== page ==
Diane Arbus
[Photographer, b. 1923, New York, d. 1971, New York.]

 I think it does, a little, hurt to be photographed. 
 What moves me about... what’s called technique... is that it comes from some mysterious deep place. I mean it can have something to do with the paper and the developer and all that stuff, but it comes mostly from some very deep choices somebody has made that take a long time and keep haunting them. 
 The photograph is a secret about a secret, the more it tells you the less you know.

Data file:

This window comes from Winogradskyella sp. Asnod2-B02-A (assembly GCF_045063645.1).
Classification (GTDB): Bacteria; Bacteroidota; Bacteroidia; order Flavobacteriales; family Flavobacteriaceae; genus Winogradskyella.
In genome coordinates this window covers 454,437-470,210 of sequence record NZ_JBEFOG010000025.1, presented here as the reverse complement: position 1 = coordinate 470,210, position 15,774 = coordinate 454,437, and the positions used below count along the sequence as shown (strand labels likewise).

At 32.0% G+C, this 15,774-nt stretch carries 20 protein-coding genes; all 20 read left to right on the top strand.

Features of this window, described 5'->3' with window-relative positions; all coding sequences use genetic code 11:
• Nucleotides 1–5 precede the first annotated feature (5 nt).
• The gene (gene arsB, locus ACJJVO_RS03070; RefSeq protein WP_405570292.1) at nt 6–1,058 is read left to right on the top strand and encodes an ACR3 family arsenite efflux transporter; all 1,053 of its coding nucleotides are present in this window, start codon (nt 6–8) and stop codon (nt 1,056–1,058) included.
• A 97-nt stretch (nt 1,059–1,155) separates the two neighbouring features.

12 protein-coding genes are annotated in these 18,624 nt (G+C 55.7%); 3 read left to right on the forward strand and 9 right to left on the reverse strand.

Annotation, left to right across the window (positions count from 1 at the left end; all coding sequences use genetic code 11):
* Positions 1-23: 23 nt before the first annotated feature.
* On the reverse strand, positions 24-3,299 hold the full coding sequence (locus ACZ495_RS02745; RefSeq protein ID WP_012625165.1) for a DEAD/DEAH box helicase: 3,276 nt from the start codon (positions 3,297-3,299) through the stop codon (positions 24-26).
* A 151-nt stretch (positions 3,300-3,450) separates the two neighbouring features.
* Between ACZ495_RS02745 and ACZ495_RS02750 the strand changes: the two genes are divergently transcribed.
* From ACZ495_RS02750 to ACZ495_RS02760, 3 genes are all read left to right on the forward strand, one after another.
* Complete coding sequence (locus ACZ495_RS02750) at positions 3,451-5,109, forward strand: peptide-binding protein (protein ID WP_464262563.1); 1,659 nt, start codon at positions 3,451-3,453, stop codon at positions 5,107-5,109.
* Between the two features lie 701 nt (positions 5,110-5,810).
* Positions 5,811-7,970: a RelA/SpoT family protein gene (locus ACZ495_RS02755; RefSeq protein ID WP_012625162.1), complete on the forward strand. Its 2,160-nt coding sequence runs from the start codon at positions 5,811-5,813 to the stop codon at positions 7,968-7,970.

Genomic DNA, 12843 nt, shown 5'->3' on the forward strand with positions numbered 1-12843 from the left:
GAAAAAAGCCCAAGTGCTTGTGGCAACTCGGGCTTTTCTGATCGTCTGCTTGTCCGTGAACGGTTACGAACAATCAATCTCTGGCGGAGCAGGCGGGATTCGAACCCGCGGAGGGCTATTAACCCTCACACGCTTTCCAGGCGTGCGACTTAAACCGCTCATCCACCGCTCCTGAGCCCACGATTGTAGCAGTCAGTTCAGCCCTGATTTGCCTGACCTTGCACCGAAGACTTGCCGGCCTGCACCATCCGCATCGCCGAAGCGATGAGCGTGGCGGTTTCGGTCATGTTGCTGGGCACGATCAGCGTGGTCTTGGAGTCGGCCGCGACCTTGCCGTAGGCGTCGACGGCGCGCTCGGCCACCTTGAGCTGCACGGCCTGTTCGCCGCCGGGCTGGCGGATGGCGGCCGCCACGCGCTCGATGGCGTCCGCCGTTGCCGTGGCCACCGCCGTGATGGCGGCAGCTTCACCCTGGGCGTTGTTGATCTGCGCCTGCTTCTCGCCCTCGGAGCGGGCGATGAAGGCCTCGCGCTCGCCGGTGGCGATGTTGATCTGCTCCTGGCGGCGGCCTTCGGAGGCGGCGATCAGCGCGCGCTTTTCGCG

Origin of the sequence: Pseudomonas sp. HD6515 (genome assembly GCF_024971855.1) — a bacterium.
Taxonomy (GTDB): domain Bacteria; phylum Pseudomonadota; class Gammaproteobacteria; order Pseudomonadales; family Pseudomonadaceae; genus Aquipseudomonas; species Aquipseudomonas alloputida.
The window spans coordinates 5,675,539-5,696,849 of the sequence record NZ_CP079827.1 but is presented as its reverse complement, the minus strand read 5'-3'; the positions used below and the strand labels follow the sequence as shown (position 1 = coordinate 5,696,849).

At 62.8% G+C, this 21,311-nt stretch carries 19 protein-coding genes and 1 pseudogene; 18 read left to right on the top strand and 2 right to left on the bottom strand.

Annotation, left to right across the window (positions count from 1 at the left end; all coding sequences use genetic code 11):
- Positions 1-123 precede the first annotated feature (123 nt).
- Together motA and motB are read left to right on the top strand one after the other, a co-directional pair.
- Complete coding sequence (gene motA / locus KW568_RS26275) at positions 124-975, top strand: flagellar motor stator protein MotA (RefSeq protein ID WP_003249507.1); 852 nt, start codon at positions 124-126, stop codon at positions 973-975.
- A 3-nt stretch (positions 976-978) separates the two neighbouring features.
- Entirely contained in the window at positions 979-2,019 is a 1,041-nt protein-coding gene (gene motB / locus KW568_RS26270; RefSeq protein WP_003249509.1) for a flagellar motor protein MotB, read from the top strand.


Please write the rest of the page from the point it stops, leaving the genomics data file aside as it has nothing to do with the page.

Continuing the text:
I don’t press the shutter. The image does. And it’s like being gently clobbered. 
 I always thought of photography as a naughty thing to do—that was one of my favorite things about it, and when I first did it I felt very perverse. 
 One thing that struck me very early is that you don’t put into a photograph what’s going to come out. Or, vice versa, what comes out is not what you put in. 
 I never have taken a picture I’ve intended. They’re always better or worse. 
 Most people go through life dreading they’ll have a traumatic experience. Freaks were born with their trauma. They’ve already passed their test in life. They’re aristocrats. 
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